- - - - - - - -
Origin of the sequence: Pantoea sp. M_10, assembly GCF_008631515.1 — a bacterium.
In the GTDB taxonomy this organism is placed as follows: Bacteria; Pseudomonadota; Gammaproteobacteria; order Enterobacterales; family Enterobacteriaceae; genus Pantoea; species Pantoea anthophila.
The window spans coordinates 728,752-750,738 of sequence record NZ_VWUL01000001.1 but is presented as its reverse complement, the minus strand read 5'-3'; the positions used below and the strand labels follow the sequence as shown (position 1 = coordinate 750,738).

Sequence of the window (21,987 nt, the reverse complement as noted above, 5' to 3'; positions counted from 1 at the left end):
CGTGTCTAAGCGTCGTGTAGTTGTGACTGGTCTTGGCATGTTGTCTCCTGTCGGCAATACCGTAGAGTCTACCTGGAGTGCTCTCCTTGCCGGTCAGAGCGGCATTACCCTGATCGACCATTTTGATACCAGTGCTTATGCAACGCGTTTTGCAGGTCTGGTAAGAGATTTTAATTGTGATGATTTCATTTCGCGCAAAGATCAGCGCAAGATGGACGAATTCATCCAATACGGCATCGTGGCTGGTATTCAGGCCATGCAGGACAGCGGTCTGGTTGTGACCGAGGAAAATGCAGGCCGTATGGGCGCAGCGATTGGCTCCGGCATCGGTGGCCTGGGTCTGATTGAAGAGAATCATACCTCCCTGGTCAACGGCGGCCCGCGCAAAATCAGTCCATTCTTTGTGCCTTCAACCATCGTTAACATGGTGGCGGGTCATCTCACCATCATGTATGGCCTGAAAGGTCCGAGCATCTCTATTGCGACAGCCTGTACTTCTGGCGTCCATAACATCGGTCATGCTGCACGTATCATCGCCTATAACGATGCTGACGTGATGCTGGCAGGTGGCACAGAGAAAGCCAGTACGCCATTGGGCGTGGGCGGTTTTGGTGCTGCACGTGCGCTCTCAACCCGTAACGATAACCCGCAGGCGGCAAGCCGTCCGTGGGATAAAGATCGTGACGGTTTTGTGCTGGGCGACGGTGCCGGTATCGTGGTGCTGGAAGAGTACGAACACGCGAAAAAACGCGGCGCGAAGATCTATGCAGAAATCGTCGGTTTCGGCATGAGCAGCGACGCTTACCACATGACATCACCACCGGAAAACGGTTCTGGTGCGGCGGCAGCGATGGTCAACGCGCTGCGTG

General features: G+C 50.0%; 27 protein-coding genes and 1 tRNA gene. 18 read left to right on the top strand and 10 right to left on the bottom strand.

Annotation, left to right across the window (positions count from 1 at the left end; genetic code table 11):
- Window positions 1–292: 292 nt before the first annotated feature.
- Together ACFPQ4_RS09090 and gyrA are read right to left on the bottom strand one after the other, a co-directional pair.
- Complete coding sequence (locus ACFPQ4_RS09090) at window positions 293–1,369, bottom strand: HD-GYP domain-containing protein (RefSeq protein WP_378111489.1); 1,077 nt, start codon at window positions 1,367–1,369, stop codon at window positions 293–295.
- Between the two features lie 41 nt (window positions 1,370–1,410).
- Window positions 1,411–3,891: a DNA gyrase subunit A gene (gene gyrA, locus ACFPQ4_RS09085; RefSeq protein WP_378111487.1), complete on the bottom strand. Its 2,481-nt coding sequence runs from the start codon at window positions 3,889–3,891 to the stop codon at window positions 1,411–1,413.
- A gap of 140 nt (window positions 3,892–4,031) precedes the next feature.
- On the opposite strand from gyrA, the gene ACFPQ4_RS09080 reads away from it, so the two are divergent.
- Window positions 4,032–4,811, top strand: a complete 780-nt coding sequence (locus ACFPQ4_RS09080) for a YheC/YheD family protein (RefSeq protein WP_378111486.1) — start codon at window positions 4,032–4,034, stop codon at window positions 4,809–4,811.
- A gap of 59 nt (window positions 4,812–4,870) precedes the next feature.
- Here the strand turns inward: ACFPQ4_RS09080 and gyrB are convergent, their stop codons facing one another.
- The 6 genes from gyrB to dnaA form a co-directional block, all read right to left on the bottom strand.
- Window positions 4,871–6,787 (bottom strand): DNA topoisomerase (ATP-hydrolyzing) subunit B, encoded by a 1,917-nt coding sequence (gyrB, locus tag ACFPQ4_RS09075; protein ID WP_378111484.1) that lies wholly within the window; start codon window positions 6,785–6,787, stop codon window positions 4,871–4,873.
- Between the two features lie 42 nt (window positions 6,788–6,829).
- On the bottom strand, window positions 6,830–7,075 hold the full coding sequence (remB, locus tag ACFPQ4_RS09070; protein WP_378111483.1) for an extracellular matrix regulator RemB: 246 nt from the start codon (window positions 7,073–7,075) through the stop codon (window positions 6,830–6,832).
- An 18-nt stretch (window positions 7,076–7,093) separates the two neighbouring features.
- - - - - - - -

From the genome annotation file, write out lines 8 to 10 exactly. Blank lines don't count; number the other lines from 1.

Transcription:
- Window positions 1–292: 292 nt before the first annotated feature.
- Together ACFPQ4_RS09090 and gyrA are read right to left on the bottom strand one after the other, a co-directional pair.
- Complete coding sequence (locus ACFPQ4_RS09090) at window positions 293–1,369, bottom strand: HD-GYP domain-containing protein (RefSeq protein WP_378111489.1); 1,077 nt, start codon at window positions 1,367–1,369, stop codon at window positions 293–295.